Sunday 25 February 2018

Pat McQuaid: I’m not bending any rules in bid for UCI re-election

23 August 2009; UCI President Pat McQuaid after stage 3 of the Tour of Ireland. 2009 Tour of Ireland - Stage 3, Bantry to Cork. Picture credit: Stephen McCarthy / SPORTSFILE
23 August 2009; UCI President Pat McQuaid after stage 3 of the Tour of Ireland. 2009 Tour of Ireland - Stage 3, Bantry to Cork. Picture credit: Stephen McCarthy / SPORTSFILE

INCUMBENT UCI President Pat McQuaid has denied that he is bending any rules as he seeks re-election and said he does not look for federations to “join” to secure his nomination for UCI presidency.

Interviewed on The Pat Kenny Show by Myles Dungan, he argued that he was justified in standing for the presidency as he had secured nominations from the Swiss, Morrocan and the Thai federations. This was, despite the fact that he failed to secure the nomination of the Irish Cycling body and his nomination from the Swiss federation is under legal challenge. 

“I have three federations which have nominated me –Thailand, Swiss and Morroccans – so I have enough nominations to stand for the Presidency of the UCI. You have to remember that I am in the middle of a presidency election and there are two candidates. The other side is trying to twist things to their advantage.”

McQuaid argued that any changes to the nomination procedure - proposed by the Malaysian federation on Monday – had nothing to do with him.

On Monday, the UCI Director General Christophe Hubschmid contacted national federations revealing details of a change to the nomination procedure for the election proposed by the Malaysian federation and the Asian Continental Confederation, areas where support for McQuaid is believed to be strong.

The new proposals require a candidate to be nominated by two federations, not necessarily their home ones, before a new deadline of August 30.

The new proposals will be voted on at the same congress where the election will take place and applied retrospectively.

“I have not solicited this at all. When the Malaysian federation saw what was happening back in January with myself and the Irish federation, they felt it was wrong. They decided to put that proposal forward. The UCI Congress will decide if they want to accept that proposal or not. I could not say I do not want to put that proposal on the agenda.”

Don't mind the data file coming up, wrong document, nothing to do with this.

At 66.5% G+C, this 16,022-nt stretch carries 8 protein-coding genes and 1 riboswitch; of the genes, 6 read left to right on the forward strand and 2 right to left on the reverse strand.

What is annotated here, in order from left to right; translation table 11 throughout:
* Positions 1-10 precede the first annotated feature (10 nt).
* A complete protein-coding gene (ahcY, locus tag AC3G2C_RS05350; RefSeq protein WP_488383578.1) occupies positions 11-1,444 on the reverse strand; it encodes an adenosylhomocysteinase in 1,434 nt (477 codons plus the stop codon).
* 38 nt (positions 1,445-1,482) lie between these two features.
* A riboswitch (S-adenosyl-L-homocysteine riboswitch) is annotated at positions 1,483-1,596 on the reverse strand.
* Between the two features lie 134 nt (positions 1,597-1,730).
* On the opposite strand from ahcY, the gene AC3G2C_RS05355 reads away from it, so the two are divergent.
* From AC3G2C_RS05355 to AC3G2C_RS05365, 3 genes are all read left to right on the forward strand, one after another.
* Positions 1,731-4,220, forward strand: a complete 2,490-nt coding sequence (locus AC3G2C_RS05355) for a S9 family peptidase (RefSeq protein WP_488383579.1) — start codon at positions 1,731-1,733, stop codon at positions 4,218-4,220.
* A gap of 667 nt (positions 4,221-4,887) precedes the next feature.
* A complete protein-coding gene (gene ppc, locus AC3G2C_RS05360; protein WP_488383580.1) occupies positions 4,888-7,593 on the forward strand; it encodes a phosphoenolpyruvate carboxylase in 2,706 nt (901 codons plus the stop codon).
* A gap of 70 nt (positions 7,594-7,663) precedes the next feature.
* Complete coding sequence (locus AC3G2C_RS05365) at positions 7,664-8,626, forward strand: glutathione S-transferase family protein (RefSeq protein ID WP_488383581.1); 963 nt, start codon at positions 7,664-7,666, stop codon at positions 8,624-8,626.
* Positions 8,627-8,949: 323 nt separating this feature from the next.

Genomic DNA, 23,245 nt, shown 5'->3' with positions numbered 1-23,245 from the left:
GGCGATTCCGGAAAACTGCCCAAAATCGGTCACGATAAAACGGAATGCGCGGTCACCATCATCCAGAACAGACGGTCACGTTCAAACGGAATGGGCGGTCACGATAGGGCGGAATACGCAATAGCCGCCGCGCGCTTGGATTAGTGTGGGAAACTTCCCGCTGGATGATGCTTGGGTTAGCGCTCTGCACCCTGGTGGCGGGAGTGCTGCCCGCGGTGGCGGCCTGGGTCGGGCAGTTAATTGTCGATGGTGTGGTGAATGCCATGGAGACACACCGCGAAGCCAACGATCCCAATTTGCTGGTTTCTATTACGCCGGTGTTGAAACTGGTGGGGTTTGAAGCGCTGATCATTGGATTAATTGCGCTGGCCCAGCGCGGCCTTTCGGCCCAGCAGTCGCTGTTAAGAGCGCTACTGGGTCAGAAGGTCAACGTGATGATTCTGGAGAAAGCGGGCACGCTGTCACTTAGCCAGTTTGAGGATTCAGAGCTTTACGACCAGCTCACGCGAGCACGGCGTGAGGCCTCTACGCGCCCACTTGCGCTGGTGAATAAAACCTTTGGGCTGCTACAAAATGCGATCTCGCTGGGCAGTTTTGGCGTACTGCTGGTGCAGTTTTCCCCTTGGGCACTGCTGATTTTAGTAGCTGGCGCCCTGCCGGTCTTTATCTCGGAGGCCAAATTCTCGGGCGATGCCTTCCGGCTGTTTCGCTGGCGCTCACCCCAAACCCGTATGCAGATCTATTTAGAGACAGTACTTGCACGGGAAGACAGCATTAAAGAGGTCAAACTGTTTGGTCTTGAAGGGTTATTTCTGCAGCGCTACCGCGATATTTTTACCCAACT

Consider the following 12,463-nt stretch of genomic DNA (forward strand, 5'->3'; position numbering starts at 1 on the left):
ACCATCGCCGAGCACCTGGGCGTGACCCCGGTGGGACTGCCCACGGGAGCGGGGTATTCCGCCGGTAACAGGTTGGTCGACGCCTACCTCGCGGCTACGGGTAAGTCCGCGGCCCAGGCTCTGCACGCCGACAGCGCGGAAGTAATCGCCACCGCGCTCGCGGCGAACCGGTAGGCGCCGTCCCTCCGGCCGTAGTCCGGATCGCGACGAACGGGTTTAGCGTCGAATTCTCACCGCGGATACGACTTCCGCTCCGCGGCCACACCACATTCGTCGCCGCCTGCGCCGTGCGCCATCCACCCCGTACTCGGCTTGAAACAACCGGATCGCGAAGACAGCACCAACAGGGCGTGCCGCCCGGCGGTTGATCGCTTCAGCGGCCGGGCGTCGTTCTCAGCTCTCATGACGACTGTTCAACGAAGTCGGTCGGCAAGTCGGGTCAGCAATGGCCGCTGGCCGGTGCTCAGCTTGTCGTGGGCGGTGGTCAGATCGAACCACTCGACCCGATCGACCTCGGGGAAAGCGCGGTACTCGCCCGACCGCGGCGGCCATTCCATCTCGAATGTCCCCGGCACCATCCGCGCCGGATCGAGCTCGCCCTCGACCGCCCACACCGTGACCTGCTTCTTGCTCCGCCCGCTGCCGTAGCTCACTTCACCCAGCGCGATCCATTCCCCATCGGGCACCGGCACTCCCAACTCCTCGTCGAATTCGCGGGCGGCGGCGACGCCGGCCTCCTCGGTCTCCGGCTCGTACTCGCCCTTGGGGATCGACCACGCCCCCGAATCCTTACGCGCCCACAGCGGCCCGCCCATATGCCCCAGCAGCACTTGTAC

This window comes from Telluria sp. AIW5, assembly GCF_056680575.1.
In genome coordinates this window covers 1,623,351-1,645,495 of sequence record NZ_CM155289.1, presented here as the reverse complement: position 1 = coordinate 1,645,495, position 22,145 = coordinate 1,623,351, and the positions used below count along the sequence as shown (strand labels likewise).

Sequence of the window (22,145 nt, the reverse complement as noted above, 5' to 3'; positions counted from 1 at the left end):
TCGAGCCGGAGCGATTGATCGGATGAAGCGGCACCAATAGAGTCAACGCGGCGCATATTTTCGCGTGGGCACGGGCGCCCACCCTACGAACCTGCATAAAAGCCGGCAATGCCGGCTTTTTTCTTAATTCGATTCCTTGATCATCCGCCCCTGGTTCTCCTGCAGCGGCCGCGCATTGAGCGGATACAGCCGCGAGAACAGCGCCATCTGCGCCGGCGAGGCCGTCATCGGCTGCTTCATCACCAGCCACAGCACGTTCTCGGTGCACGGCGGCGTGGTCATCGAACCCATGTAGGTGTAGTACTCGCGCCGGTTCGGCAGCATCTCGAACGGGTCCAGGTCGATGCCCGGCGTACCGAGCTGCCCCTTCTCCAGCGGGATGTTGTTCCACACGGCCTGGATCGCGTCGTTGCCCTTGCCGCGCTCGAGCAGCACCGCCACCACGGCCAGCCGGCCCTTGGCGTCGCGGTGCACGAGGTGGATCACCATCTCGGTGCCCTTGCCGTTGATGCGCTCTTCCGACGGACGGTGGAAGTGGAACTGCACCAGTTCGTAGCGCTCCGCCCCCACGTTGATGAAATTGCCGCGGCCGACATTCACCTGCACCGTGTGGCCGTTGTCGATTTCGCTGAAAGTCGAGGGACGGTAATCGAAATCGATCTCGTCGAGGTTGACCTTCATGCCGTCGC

McQuaid also denied that he had a moral obligation to have Cycling Ireland as his home federation when it came to the nomination process.

“I have not broken any rules. I have not bent any rules. Democracy is best served by having numerous candidates. If we were to follow your interpretation then I would just stand aside and let Brian Cookson walk straight into the UCI Presidency. My federations around the world would not thank me for that.”

McQuaid hinted that he received inducements to leave the position of UCI President. However, he would not be drawn on the source of the inducements.

McQuaid also denied that he was a member of the old guard of cycling which the sport needs to exorcise if it is to repair its tarnished image.

“I am the beginning of the new guard. I am responsible for changing the sport for the better. I changed the culture of doping in our sport. Eight years ago when I came in as UCI President, the sport was riddled. I was aware there was a culture of doping and I stated that I was going to attack it over those. I brought in the biological passport. I brought in the no-needle policy. I brought in the steroid policy.  I brought in a raft of measures to combat doping. I am the person who can take a certain of credit for changing the doping culture in our sport.”

When asked where he was during the Armstrong era, McQuaid argued that he had no responsibility for elite cycling as he was the President of the Road Commission of the UCI.

He argued that the fact that Armstrong was “not caught” was not down to the UCI.  “We did something like 200 tests on him. It was not the fault of the UCI. The system was not strong enough at the time.”

Irish Independent

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